Tehran Grand Bazaar
The markets of Islamic cities are one of the greatest achievements of Islamic civilization and can not be found in other countries. At the time when Islam ruled over much of the world, bazaars had become a common feature of the cities dominated by Islam. Economy and religion are the two main pillars of the Islamic bazaars, which symbolize their distinction from other markets.
When mentioning the word BAZAAR, every Eastern European is unconsciously reminded of a place where the ceiling can be lowered from the ceiling at the given intervals by beautiful sunrays. On both sides is a collection of shops. The delicious smells of different spices, the screams of the sellers of goods and their customers and the rhythmic sound of hammers of artists are connected in the head.
The word "bazaar" was used in the Sassanid Pahlavi texts in the form of WAZAR, and in combinations such as WAZARG (the bazaar), WAZARGAN (business man), WAZARGANIEH (commercial), WAZARBAD (director of the bazaar).
After that, this Farsi word was introduced into other languages and found a similar linguistic application. As an example, the equivalent of the word BAZAAR is given below several living languages which are in fact the same word in other forms:
English: BAZAAR, French: BAZAR, Portuguese-Spanish: BAZAR, Arabic-Hungarian: Pazar and VAZAR, Indian: BAZAR, Turkish: Bazar and Pazar.
It seems that the universal fame of the Constantinople markets and the important part they played in trade between the countries, and in particular trade between West and East, played an important role in the widespread use of this word in European languages.
A bazaar is a kind of marketplace, although many - like Tehran's Grand Bazaar - fulfill many additional functions and not just trade. Throughout its history, the Grand Bazaar has hosted banks and financiers, mosques and guest houses.
Tehran Grand Bazaar is a historical market in the capital Iran, Tehran.
Traditionally, the Tehran bazaar was divided into corridors, which specialized in various types of goods, including copper, carpets, paper, spices and precious metals, as well as small traders selling all kinds of goods. Today, modern goods are also available, in addition to the many traditional corridor traders who still survive.
The Grand Bazaar is located in southern Tehran; Its many corridors are over 10 km long. There are several entrances, some of which are locked and guarded at night.
While the current bazaar is most associated with the 19th century onwards, its roots go back much further.
The Historical Context
Tehran, one of the northern villages of the historic city of Rey, had an undefined existence before Islam. According to Islam, where Doulab and Aliabad and Tarasht are referred, no Tehran is mentioned.
Ibn Balkhi refers for the first time to 510/1131 A.D. According to Teheran in describing the good quality of its pomegranates. Then the name of the largest current city of Iran is mentioned in history and historical geography texts.
After the Mongul, Ilkhanid and Timurid era, Tehran gained glory during the Safavid period as a village with 12 small districts that were not in peace with each other whose inhabitants left their time by marching and stolen the properties of the caravans.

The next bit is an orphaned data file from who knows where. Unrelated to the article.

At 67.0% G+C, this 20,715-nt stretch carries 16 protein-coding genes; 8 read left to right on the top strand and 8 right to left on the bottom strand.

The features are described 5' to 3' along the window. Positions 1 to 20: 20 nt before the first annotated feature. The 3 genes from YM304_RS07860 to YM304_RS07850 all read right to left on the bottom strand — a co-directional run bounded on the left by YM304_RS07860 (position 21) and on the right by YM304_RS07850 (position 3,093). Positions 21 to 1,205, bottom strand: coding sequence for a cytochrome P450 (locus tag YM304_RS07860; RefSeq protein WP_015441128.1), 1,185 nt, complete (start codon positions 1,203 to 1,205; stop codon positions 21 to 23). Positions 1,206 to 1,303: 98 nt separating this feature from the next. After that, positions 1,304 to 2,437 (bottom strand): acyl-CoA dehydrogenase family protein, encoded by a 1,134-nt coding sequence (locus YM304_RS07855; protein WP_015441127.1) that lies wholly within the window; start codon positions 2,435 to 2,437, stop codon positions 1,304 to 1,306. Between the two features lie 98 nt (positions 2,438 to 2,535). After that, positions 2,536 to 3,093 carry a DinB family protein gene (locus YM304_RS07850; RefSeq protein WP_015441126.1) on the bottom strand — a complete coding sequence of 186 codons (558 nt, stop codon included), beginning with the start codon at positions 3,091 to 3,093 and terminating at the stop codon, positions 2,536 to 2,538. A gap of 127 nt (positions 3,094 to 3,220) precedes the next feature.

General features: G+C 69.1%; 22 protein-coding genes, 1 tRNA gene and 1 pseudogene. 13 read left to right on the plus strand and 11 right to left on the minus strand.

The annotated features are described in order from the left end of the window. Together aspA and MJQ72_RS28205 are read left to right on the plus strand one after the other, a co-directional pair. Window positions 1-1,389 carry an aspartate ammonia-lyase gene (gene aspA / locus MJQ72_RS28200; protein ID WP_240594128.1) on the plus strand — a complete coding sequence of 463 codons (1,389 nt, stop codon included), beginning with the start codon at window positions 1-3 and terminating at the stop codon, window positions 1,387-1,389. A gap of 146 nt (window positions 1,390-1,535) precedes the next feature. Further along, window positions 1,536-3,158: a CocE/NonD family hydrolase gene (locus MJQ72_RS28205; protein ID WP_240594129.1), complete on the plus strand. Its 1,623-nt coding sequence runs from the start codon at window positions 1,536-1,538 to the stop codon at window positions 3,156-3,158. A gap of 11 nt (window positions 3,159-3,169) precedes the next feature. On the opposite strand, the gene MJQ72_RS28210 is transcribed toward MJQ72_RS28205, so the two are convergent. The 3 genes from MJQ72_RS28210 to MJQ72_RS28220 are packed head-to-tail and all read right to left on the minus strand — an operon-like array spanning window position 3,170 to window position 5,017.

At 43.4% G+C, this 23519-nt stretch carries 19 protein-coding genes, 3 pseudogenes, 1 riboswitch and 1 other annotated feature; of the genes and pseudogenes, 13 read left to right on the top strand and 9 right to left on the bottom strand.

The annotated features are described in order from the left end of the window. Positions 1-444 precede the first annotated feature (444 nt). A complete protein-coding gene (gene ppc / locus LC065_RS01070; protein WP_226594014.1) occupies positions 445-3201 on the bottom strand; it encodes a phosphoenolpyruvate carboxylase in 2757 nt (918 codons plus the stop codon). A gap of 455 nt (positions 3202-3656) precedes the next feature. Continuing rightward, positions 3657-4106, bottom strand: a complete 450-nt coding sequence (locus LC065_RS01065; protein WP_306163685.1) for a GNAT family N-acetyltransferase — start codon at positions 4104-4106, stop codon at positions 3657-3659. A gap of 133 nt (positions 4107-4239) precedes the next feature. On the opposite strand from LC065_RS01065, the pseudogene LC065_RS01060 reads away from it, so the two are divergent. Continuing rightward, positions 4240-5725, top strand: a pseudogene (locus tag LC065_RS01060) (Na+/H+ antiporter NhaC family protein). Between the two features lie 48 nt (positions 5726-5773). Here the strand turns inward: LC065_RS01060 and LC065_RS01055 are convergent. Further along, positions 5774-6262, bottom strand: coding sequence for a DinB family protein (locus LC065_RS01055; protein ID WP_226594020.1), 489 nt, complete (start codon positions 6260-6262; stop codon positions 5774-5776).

What can be inferred from historical texts is that the first houses of Tehranis were subterranean, mostly in the form of shelters, where the inhabitants concealed the characteristics and food they pillaged. To this pleasant, habitable yet warm village, beautiful gardens with tall and mixed plane trees were gradually cultivated. Consequently, a number of European travelers called it the city of plane trees, just as Istanbul was called the city of the cypress.
After the rise of the Qajar Dynasty and its choice of Tehran as its capital, its dignity and glory grew day by day until today that it is one of the largest cities in the world.
The area around Tehran has been inhabited since at least 6000 BC, and while the bazaar-like construction in Iran as a whole has been dating since 4000 BC, the Tearan bazaar is not so old. It is hard to say when the "bazaar" appeared first, but in the centuries after the introduction of Islam, travelers reported the growth of trade in the area now occupied by the present bazaar. The Grand Bazaar is a continuation of this heritage.
Researchers point out that part of today's bazaar predicted the growth of the village of Tehran under the Safavids dynasty, although it was during and after this time that the bazaar began to grow gradually.
Western travelers said that the bazaar area until 1660 BC. And in addition, it was largely open and only partially covered.
Despite the fact that he relied on this historical heritage, a large part of the bazaar itself was recently built. The oldest remaining buildings, walls and passages in the bazaar today are rarely 400 years old, with many built or converted in the last 200 years. In this sense, the current Grand Bazaar is one of the newest in the Middle East.
The bazaar grew as a "city in a city" for a large part of the 19th century and could expand largely without external interference. However, when Tehran exponentially began growing under Reza Shah in the early 20th century, the changes caused by this rapid expansion disappeared much from the bazaar (including such areas as the Perfume Bazar and the Moat Bazaar).